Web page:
Developments in the recent history of the United States

Immigration from Latin America—and the at‐
tendant growth of the nation’s Hispanic or La‐
tino population—are two of the most impor‐
tant and controversial developments in the re‐
cent history of the United States. Expanding
from a small, regionally concentrated popula‐
tion of fewer than 6 million
in 1960 (just 3.24 percent of
the U.S. population at the
time), to a now widely dis‐
persed population of well
more than 50 million (or 16
percent of the nation’s popu‐
lation), Latinos are destined
to continue to exert enorm‐
ous impact on social, cultural, political, and
economic life of the U.S.1 Although space limi‐
tations make it impossible to provide a com‐
prehensive account of this complex history,
this essay is intended to provide an overview
of the history of Latino immigration to the U.S.
with particular emphasis on issues of citizen‐
ship and non‐citizenship, the long running po‐
litical controversies over immigration policy,
and the global economic context in which re‐
gional migration and immigration have oc‐
curred. The essay suggests that the explosive
growth of the nation’s pan‐Latino population is
the result of the intricate interplay of national,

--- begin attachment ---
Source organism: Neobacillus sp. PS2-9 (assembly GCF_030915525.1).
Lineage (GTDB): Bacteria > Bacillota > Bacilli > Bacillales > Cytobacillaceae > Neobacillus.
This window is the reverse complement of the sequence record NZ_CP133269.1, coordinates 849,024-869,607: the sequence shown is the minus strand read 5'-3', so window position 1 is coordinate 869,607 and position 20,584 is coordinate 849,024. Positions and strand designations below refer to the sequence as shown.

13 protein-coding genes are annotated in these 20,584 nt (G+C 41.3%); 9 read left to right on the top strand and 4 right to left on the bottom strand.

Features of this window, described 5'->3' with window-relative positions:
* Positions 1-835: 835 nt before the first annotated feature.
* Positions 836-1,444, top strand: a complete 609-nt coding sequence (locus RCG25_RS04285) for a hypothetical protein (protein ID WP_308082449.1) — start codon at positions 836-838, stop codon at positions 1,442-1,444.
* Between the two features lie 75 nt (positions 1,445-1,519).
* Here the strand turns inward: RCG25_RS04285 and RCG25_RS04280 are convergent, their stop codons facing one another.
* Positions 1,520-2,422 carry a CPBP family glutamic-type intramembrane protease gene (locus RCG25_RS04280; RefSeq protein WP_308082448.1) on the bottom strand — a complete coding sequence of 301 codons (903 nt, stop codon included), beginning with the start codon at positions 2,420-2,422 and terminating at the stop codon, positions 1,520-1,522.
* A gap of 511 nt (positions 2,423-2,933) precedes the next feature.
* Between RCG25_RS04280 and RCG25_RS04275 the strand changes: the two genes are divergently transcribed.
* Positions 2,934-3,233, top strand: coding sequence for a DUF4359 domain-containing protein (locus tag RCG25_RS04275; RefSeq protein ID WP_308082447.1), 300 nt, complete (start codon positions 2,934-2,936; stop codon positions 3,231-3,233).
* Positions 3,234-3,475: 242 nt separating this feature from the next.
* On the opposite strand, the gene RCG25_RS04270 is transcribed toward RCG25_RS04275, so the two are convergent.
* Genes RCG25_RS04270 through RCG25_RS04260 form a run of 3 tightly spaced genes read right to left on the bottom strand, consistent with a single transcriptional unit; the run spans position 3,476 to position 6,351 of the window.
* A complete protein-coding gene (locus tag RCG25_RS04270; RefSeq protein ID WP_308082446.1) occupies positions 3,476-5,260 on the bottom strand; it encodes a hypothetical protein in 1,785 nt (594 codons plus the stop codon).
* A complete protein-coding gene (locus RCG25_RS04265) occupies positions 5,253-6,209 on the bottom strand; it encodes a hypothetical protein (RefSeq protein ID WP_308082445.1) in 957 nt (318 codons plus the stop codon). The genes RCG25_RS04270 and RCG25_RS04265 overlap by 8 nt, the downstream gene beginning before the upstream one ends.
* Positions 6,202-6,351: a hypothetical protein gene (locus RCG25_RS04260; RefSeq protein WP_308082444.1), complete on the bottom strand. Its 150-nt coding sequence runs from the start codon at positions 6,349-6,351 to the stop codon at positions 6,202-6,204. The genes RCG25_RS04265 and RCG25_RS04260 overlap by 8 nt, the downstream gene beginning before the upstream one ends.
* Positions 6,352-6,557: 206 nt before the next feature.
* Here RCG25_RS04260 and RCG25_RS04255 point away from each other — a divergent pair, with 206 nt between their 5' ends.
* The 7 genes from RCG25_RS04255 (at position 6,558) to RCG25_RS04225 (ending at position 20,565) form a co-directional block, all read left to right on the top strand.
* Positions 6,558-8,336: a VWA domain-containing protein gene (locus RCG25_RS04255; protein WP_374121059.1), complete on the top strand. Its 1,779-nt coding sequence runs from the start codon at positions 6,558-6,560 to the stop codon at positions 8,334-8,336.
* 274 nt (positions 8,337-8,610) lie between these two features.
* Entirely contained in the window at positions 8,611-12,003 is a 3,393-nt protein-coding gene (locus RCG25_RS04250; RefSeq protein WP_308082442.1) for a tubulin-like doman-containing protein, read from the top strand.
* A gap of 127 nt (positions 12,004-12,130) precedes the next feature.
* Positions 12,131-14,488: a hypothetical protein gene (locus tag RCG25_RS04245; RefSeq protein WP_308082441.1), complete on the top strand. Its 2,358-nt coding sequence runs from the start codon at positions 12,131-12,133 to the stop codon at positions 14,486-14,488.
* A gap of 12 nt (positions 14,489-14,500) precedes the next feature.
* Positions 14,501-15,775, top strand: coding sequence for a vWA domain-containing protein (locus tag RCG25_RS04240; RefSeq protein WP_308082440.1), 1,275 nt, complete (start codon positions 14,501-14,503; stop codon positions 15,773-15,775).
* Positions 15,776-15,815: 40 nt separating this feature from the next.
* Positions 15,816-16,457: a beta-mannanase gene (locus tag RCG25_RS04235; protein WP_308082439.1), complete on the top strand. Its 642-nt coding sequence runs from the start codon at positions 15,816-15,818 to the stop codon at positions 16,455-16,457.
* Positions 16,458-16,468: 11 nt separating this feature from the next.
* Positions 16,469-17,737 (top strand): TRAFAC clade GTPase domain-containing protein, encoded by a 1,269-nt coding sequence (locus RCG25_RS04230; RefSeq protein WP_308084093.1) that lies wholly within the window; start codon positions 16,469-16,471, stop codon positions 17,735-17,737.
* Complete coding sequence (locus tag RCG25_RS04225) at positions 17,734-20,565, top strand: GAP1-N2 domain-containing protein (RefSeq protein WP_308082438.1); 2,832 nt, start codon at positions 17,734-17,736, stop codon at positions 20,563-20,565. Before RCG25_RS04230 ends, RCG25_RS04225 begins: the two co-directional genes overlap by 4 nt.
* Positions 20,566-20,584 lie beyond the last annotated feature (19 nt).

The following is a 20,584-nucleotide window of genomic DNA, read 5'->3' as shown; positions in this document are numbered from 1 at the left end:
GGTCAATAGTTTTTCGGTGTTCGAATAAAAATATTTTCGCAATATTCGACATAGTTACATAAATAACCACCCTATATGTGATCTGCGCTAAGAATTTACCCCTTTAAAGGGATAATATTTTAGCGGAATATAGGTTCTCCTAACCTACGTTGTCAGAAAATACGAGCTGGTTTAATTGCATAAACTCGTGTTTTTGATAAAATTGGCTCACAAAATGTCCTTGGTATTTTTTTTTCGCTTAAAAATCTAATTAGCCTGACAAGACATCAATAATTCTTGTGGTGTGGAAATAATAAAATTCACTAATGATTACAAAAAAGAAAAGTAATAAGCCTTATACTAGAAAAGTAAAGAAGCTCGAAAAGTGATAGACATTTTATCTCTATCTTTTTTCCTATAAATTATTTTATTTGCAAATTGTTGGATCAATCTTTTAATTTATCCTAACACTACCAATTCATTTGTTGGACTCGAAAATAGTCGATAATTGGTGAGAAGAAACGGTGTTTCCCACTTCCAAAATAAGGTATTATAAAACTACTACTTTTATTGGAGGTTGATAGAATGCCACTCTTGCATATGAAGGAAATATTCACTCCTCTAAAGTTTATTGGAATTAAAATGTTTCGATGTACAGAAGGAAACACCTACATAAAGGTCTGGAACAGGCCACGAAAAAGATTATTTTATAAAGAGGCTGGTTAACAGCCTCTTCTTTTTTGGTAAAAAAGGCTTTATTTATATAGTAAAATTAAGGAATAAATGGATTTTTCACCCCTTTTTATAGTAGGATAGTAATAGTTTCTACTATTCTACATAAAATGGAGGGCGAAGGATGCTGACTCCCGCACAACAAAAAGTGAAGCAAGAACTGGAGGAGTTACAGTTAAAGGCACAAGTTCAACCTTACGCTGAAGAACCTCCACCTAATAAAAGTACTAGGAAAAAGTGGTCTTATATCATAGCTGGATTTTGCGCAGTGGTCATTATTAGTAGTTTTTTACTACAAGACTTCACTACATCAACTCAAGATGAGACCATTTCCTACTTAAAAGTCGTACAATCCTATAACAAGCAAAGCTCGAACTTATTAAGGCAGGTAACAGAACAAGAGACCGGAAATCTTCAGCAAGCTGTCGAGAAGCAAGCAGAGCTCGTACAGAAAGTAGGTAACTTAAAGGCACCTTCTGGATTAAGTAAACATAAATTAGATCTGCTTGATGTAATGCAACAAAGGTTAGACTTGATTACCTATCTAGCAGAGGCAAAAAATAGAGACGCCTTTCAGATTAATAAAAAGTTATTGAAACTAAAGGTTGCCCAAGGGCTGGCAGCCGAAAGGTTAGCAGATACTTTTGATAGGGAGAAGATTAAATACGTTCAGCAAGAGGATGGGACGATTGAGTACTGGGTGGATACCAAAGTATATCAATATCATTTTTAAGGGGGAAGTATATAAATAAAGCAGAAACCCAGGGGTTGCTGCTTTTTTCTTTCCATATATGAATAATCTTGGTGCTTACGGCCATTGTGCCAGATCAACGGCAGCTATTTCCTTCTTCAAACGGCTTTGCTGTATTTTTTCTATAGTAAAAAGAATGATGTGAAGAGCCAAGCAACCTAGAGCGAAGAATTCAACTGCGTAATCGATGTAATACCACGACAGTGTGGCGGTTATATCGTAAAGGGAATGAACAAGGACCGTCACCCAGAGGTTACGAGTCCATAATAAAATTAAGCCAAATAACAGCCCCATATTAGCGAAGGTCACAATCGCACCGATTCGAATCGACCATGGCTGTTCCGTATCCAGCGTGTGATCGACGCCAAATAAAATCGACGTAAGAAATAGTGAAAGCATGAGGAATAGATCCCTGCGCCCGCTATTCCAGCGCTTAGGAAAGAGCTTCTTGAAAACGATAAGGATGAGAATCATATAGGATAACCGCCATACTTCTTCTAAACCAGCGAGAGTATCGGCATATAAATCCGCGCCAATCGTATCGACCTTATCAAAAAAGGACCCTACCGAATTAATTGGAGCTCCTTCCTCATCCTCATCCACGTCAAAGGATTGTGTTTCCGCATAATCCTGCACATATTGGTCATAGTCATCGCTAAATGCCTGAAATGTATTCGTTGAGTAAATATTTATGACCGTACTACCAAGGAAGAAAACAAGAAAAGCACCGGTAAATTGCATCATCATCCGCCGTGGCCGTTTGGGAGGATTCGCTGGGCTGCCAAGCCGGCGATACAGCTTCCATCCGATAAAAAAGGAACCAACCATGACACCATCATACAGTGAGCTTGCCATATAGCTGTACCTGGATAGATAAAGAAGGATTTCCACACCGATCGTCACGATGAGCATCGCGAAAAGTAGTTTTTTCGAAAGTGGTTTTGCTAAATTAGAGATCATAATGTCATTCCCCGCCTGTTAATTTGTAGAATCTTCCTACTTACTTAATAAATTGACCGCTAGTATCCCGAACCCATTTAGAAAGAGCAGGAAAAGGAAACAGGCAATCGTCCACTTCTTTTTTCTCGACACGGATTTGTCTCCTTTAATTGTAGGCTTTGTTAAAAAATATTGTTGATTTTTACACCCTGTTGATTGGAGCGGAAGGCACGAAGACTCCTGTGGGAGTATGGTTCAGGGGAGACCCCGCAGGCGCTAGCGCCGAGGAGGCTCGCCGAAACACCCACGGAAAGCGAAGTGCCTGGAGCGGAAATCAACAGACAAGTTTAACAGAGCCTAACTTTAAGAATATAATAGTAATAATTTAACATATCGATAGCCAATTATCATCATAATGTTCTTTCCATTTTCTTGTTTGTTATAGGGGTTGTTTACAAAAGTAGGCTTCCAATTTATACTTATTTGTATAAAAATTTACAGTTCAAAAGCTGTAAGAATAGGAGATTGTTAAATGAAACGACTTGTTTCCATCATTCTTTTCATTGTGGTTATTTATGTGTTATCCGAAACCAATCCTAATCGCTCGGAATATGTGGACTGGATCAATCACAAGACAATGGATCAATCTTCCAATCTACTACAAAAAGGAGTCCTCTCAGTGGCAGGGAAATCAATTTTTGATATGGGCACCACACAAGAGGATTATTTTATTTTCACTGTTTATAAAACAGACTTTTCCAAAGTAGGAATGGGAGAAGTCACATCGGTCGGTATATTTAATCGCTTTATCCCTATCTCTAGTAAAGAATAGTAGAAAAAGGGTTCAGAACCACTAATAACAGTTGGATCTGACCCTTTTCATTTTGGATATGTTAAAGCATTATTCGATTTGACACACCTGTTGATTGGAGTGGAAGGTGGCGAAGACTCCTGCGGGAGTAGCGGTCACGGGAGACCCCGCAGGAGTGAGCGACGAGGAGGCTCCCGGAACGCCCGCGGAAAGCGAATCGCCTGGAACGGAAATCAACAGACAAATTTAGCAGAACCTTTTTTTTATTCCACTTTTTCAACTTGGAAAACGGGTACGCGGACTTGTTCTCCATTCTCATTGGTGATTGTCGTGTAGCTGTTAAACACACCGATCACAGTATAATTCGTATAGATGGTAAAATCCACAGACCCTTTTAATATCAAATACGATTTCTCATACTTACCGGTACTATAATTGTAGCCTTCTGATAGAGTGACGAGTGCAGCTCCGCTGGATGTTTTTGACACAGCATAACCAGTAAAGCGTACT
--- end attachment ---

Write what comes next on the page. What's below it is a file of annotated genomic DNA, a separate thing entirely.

regional, and global economic developments,
the history of U.S. military and foreign policy in
the Western Hemisphere, the checkered histo‐
ry of international border enforcement and in‐
terdiction efforts, and, not least, the aspirations
of Latin American migrants and potential mi‐
grants themselves.
Foundational Population Movements:
The history of Latino migration to the U.S. has
complex origins rooted in the nation’s terri‐
torial and economic expansion. Technically, the
first significant influx of Latino immigrants to
the U.S. occurred during the California Gold
Rush, or just after most of the modern boun‐
dary between the U.S. and Mexico was estab‐
lished at the end of the U.S.‐Mexican War
(1846‐48). Under the terms of the Treaty of
Guadalupe Hidalgo (signed
outside of Mexico City in
February 1848), the Republic
of Mexico ceded to the U.S.
more than one‐third of its
former territory, including
what are now the states of
California, Nevada, Utah, Ari‐
zona, New Mexico, Colorado,
Texas, and parts of several other states. In ad‐
dition, the treaty also offered blanket naturali‐
zation to the estimated 75,000 to 100,000 for‐
mer citizens of Mexico who chose to remain
north of the new border at the end of the war.2
With exception of the approximately 10,000
Mexican miners who entered California during
the Gold Rush, migration from Mexico was very